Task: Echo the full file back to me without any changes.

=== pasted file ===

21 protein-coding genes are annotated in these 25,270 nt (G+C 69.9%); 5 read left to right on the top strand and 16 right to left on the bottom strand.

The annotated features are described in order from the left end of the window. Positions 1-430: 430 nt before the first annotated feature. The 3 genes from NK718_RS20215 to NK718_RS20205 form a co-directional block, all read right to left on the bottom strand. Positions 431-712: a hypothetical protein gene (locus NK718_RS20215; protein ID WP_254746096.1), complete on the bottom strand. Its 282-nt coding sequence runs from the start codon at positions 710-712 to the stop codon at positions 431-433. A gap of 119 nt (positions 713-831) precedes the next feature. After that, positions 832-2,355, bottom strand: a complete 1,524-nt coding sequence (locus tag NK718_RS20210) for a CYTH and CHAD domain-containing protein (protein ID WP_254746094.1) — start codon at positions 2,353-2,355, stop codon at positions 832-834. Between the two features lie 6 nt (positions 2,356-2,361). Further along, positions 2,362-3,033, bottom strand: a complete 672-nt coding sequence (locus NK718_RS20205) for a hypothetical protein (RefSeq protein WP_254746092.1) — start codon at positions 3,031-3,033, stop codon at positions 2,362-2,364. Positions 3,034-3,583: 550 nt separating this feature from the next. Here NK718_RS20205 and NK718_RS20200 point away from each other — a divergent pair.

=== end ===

21 protein-coding genes are annotated in these 25,270 nt (G+C 69.9%); 5 read left to right on the top strand and 16 right to left on the bottom strand.

The annotated features are described in order from the left end of the window. Positions 1-430: 430 nt before the first annotated feature. The 3 genes from NK718_RS20215 to NK718_RS20205 form a co-directional block, all read right to left on the bottom strand. Positions 431-712: a hypothetical protein gene (locus NK718_RS20215; protein ID WP_254746096.1), complete on the bottom strand. Its 282-nt coding sequence runs from the start codon at positions 710-712 to the stop codon at positions 431-433. A gap of 119 nt (positions 713-831) precedes the next feature. After that, positions 832-2,355, bottom strand: a complete 1,524-nt coding sequence (locus tag NK718_RS20210) for a CYTH and CHAD domain-containing protein (protein ID WP_254746094.1) — start codon at positions 2,353-2,355, stop codon at positions 832-834. Between the two features lie 6 nt (positions 2,356-2,361). Further along, positions 2,362-3,033, bottom strand: a complete 672-nt coding sequence (locus NK718_RS20205) for a hypothetical protein (RefSeq protein WP_254746092.1) — start codon at positions 3,031-3,033, stop codon at positions 2,362-2,364. Positions 3,034-3,583: 550 nt separating this feature from the next. Here NK718_RS20205 and NK718_RS20200 point away from each other — a divergent pair.